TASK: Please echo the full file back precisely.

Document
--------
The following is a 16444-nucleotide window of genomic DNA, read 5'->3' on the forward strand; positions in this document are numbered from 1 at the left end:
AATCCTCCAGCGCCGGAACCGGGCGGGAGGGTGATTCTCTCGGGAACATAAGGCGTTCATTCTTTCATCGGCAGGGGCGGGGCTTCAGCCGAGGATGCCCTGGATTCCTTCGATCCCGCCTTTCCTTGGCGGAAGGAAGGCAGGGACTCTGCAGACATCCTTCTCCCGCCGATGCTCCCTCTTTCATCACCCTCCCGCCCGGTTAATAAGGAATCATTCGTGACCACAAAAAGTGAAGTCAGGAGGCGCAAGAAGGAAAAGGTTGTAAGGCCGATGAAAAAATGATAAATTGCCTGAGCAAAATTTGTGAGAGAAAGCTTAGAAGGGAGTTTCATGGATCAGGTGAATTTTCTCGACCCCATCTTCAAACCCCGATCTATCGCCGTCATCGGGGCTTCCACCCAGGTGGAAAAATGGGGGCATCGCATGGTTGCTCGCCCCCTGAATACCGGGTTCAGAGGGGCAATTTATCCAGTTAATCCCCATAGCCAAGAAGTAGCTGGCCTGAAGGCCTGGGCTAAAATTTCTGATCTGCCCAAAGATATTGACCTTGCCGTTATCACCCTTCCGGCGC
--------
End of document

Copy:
The following is a 16444-nucleotide window of genomic DNA, read 5'->3' on the forward strand; positions in this document are numbered from 1 at the left end:
AATCCTCCAGCGCCGGAACCGGGCGGGAGGGTGATTCTCTCGGGAACATAAGGCGTTCATTCTTTCATCGGCAGGGGCGGGGCTTCAGCCGAGGATGCCCTGGATTCCTTCGATCCCGCCTTTCCTTGGCGGAAGGAAGGCAGGGACTCTGCAGACATCCTTCTCCCGCCGATGCTCCCTCTTTCATCACCCTCCCGCCCGGTTAATAAGGAATCATTCGTGACCACAAAAAGTGAAGTCAGGAGGCGCAAGAAGGAAAAGGTTGTAAGGCCGATGAAAAAATGATAAATTGCCTGAGCAAAATTTGTGAGAGAAAGCTTAGAAGGGAGTTTCATGGATCAGGTGAATTTTCTCGACCCCATCTTCAAACCCCGATCTATCGCCGTCATCGGGGCTTCCACCCAGGTGGAAAAATGGGGGCATCGCATGGTTGCTCGCCCCCTGAATACCGGGTTCAGAGGGGCAATTTATCCAGTTAATCCCCATAGCCAAGAAGTAGCTGGCCTGAAGGCCTGGGCTAAAATTTCTGATCTGCCCAAAGATATTGACCTTGCCGTTATCACCCTTCCGGCGC